Sometime after my delicious sweetened iced tea arrived, after a lot of shop talk between bilingual people, we stood to walk down the line of sushi trays. Since the extent of my Spanish today seems to be nodding, I took the rear, and did what they were doing. The restaurant was still nearly empty since Mexicans tend to eat during siesta, sometimes as late as two. Of the five different items there were to choose from on the sushi bar, not one seemed to contain any ingredients I don’t eat. There were stuffed mushroom caps, California and crab rolls, bowls, and some tempura. It wasn’t until I had gotten back to the table that I realized that the tempura was fried crab-stuffed chipotle peppers. They were wonderful, and really very hot. I ate two of them.

The dinner lasted about two hours, there is never any rush in Mexico, and Leticia kept trying to get me to go up for seconds, but I was okay with my one helping. She and Sunshine talked about this and that, and it was all very charming. When she got around to biting into her pepper, she said it was too hot, and didn’t even eat the rest. Finally we got up to leave, and as we walked past the sushi trays I noticed that there had been at least two-dozen things added since our first pass. Apparently, the lesson here is to get the sushi when it is crowded in the joint, not when it is empty.

Out on the streets of the Barrio Antiguo it had begun to rain, and I watched Sunshine very closely as she placed her hands on Leticia’s upper arms and gave her an air-kiss to the right cheek. When she turned to me, I feel I did a really good job emulating Sunshine exactly. Then Leticia left us, and it was up to us to figure out where to get our cab to our home.

And our boxes.

Photo Illustration by the Author

Quiet Reading Room

This is a quiet reading room. Often, I find it is uncomfortable to digest long tubes of columned text directly off a computer screen. This journal is dedicated to the collection, percolation, and ultimate integration of my personal experiences. Subjects that I want to examine and then talk about--sometimes talk a lot about--€”are presented here. This central content can tend to thousands of words, maybe millions. I was afraid that readers were leaving the presentation boggled, spinning, googly-eyed. Or perhaps when confronted with twenty-four inches, or yards, of monitor sprawl they were just giving up. I am not even certain that I have necessarily solved this inevitable content problem of modern information enjoyment, but here is what I have done.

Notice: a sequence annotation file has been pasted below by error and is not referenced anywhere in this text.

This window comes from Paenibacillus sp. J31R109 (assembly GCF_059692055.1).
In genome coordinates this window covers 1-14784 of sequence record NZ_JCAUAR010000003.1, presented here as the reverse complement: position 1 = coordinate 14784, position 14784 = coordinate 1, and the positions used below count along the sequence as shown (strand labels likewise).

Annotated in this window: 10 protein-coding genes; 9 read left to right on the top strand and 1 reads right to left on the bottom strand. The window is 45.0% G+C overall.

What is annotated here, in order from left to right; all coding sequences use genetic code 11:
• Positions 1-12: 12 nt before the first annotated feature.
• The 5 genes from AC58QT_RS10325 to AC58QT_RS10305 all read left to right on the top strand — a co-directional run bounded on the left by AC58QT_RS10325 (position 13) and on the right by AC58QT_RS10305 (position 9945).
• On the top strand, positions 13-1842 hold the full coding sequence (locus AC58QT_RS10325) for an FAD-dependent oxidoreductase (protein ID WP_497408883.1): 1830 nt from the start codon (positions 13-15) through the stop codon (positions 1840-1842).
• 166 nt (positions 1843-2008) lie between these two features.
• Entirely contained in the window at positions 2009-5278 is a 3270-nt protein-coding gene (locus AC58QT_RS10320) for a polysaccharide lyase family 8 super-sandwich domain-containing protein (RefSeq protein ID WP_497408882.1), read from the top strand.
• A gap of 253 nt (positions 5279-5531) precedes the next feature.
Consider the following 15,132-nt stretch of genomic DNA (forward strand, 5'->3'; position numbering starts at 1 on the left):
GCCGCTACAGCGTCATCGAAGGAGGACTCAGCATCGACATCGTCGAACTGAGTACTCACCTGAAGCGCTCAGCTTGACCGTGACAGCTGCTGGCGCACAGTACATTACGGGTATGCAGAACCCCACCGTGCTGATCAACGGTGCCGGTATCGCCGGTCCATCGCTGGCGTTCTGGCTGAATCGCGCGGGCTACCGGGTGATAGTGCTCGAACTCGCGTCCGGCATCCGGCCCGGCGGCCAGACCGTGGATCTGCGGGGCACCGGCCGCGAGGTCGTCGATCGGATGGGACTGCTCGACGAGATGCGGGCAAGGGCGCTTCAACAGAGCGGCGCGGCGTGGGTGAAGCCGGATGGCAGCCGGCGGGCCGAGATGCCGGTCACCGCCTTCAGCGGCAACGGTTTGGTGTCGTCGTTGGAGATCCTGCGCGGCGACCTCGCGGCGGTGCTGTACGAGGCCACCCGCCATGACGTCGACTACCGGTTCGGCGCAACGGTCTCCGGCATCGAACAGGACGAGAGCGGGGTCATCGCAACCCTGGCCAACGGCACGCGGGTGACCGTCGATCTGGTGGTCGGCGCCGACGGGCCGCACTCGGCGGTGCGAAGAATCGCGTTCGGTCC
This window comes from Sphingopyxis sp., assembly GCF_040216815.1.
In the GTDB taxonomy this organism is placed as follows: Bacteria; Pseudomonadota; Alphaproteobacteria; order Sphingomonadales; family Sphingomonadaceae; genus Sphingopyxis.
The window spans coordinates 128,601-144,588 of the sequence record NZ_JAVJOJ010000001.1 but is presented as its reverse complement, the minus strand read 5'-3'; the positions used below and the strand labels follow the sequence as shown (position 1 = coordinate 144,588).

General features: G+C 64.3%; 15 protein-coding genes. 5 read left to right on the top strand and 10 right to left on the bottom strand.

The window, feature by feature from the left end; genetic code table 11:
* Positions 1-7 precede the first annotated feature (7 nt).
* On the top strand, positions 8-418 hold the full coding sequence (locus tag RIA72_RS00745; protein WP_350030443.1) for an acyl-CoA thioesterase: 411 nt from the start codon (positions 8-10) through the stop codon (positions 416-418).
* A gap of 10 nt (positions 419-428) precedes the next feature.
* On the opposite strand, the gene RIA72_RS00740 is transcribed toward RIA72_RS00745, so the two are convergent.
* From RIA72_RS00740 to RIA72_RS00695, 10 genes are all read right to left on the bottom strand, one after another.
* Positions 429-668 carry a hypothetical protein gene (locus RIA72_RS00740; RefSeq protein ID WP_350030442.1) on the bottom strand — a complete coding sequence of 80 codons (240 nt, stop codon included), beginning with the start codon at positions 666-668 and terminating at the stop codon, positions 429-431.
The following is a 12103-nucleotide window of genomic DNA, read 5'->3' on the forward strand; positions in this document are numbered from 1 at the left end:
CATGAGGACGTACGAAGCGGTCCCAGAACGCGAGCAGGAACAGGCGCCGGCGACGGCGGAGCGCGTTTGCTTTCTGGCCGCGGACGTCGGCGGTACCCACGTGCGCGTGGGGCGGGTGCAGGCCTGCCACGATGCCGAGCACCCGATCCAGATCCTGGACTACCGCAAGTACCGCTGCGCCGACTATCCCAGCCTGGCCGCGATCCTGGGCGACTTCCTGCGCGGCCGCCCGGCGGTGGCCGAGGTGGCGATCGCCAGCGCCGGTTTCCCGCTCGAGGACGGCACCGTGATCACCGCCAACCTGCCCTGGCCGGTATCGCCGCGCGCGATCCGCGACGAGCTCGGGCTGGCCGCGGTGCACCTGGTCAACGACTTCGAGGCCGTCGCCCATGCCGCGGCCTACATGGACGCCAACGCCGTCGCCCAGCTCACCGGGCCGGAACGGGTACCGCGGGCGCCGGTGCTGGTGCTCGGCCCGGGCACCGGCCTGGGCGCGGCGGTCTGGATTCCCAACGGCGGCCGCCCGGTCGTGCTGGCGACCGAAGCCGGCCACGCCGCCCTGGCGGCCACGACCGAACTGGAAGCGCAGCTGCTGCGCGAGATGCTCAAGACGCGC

After long and highly scientific routines manipulating double-blind control- and test-subjects, peer reviewed journal publications, and hours and hours of hands-on experimentation, I have crafted this quiet reading room. There is no scientific way to control the length of the articles I write, but careful handling can somewhat soothe the contextual presentation. In other words: I have dropped the traditional speculation about lexicon, and attacked the question of the matrix itself instead. Brilliant. After years of diligence what I eventually crafted is this reading room.

The walls are contoured to relax instead of constrain; the paper is made to soften instead of reflect. The light is dimmed--just so--€”to prevent strain, angled to prevent umbra, and color-coded to soften harsh red lights and deepen wimpy light reds. There is nothing I can do to control aural environment, but my recommendation is that it should be kept quiet. About ambient sound: these entries are probably best read as far as possible from emergency vehicles, preferably from beneath the muffler of a vintage fire fighter pilot's scarf, puffy old duvet, or snow that is still falling.

My theory is that the wide web world is filled with potent and material opportunities that are just too difficult to digest for many people to take part. Enjoyment of this stuff is regulated to the routines of crawlers and robots at the peril of humankind's peaceful future survival. In an attempt to delay this likely outcome: welcome to this quiet reading room. It is for people like you to relax, kick back, and hate my content for better reasons than the dizzying vertiginous specter of its lousy dpi presentation.

Return to Previously

About Mr. Cavin